When your daily activities are in concert with your highest priorities, you have a credible claim to inner peace. – Hyrum Smith


9/21/10

Super powers

It's a well-known (though perhaps not well-documented) fact that mommies have super powers. Able to tackle mountains of laundry in a single afternoon, adept at dodging spit-up and whole food projectiles, accelerating to warp speed (um, I mean driving carefully) to ensure children are dropped off at school/practice/daycare on time, preparing gourmet (ok, edible) meals out of mere scraps, etc.

And while few have written about this amazing (and ever-humble) creature, even less has been recorded about her arch enemy...the children! Doesn't that sound just awful? But before you gasp in horror, consider the following:

In the beginning they seem harmless enough. A tiny fetus in the womb, floating around. They begin the assault by sucking away away supermom's willpower...The gluttonous consumption of not 1 but 3 snickers bars at 11pm. Then, suddenly, her ability to retain even small amounts of urine - gone! Next to go - the ability to lie down comfortably. Or stand comfortably. Or sit comfortably.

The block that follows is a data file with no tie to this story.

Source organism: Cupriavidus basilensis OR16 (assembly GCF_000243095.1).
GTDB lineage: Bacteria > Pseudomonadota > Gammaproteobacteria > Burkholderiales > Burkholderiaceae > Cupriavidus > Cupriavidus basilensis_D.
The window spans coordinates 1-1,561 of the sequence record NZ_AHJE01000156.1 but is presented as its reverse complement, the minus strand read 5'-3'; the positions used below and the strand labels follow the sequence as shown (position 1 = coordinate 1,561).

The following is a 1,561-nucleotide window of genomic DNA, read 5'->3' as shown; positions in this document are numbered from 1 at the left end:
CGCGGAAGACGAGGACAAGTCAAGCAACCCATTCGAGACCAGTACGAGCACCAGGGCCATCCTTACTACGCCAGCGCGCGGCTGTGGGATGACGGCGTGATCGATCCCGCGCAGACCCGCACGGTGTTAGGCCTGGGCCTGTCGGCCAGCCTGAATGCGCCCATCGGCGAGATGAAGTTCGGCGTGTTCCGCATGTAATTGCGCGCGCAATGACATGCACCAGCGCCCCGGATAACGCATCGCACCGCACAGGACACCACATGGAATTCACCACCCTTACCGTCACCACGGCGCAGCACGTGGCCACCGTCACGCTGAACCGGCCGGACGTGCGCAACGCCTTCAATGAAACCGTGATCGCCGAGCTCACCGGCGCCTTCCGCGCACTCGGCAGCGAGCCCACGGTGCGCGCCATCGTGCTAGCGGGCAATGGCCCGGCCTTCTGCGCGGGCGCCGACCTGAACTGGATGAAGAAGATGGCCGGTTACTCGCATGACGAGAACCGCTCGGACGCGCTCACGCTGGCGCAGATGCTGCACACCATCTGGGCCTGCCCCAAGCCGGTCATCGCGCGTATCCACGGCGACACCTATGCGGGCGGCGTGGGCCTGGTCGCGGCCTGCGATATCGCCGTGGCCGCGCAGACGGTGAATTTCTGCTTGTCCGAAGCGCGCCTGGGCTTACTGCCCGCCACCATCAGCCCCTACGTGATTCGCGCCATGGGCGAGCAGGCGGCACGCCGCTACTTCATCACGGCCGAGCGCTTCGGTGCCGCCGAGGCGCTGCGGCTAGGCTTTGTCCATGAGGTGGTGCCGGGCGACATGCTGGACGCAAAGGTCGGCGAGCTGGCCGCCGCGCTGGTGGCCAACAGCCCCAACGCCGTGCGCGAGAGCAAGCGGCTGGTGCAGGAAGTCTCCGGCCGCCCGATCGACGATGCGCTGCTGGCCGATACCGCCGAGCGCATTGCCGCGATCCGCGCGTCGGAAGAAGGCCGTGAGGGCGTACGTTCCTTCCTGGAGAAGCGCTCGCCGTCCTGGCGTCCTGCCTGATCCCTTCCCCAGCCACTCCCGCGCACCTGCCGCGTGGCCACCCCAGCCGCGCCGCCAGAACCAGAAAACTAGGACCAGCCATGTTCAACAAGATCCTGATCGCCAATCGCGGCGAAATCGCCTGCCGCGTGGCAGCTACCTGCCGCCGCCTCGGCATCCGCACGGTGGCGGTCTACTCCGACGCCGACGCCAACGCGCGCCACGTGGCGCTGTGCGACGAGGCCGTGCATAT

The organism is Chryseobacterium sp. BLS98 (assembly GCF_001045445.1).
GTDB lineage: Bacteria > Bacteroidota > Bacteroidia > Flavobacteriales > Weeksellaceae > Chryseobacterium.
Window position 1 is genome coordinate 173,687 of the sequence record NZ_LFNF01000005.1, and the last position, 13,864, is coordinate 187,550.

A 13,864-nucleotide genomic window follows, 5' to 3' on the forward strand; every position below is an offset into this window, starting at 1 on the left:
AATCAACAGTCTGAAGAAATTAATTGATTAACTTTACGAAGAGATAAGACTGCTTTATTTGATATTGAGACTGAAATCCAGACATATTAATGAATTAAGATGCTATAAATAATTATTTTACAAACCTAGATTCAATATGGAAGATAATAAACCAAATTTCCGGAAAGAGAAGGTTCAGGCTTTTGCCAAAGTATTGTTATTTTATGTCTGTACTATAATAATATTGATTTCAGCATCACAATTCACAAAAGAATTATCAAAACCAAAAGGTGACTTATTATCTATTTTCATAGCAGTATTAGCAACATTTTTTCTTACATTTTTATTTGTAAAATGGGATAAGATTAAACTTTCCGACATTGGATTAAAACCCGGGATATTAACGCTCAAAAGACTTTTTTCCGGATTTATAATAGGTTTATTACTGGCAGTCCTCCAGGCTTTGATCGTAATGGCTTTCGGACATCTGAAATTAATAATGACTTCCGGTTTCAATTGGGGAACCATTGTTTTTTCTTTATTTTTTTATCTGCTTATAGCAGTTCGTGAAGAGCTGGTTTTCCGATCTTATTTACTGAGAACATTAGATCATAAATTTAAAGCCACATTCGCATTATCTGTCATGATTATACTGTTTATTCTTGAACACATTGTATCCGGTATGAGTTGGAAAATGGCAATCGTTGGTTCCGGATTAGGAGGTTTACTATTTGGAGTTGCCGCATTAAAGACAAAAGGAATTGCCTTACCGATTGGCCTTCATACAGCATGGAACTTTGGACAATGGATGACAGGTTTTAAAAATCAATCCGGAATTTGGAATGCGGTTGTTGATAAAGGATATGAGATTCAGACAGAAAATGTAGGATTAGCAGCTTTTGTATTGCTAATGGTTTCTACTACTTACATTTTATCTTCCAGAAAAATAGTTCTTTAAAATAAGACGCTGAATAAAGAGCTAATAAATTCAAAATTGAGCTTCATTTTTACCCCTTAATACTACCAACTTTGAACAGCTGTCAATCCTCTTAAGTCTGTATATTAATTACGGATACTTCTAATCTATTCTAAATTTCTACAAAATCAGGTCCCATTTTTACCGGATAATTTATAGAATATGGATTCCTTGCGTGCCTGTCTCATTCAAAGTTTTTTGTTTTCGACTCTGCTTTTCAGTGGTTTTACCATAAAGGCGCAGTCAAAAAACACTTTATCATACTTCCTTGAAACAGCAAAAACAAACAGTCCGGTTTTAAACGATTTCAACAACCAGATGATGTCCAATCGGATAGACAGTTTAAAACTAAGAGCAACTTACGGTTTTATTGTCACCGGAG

These sneaky creatures etch their marks upon her expanding belly, back and thighs, much like Voldemort in Harry Potter. (Only Harry just had a scar on his forehead. Lucky guy!)

When they emerge, they steal supermom's ability to sleep soundly and literally suck calories right out of her body! (Okay, so maybe they're not all bad.)

As they age, their attacks move into the mental realm rendering her unable to finish a sentence, remember where the van keys are, or perform simple mathematical calculations [if we are going to lunch and baby might nap and might have a blowout, how many diapers and changes of clothes will I need?]

Then the little darlings attack supermom's body again, drawing wrinkles on her forehead and sucking the color right out of her hair as she sleeps (or tries to sleep).

As they age, their arsenal increases. They begin to use more sophisticated and highly effective weapons. For example, the hug. When hit with one of these, they rapidly suck away supermom's ability to hold a grudge. A kiss can take her breath away. A gift (dandelion, picture, feather, etc.) can bring her to tears.

Supermom surrenders. She realizes they have captured her heart. Resistance is futile. It's kind of like the The Stockholm Effect; she begins to identify with her captors.

She guesses (correctly) that this siege began the moment she realized the child existed. Many a-supermoms have had their hearts broken by children who were never birthed.

I realize that through the years, my heart will be elevated and broken by my children, over and over. My sanity will be under attack, and my body will be irrevocably altered. And while I (incessantly) complain, I wouldn't have it any other way.

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